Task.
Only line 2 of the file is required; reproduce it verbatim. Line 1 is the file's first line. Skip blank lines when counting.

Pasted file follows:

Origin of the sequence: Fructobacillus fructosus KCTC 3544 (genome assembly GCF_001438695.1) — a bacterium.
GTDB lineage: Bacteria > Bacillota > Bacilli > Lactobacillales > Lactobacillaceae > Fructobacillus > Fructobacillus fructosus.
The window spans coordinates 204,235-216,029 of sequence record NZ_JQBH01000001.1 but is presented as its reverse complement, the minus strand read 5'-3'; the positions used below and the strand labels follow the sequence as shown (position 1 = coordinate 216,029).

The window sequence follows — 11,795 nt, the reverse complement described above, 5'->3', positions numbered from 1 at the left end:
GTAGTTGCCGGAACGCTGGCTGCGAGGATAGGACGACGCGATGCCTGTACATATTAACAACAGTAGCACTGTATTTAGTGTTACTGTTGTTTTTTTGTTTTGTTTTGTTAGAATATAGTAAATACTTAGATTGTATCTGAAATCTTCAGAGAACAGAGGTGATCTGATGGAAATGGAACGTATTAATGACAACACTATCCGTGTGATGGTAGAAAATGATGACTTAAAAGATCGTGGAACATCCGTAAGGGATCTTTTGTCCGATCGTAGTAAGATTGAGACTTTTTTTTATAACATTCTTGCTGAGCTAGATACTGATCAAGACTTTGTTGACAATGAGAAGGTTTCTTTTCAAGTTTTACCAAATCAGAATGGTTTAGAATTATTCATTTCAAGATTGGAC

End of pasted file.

GTDB lineage: Bacteria > Bacillota > Bacilli > Lactobacillales > Lactobacillaceae > Fructobacillus > Fructobacillus fructosus.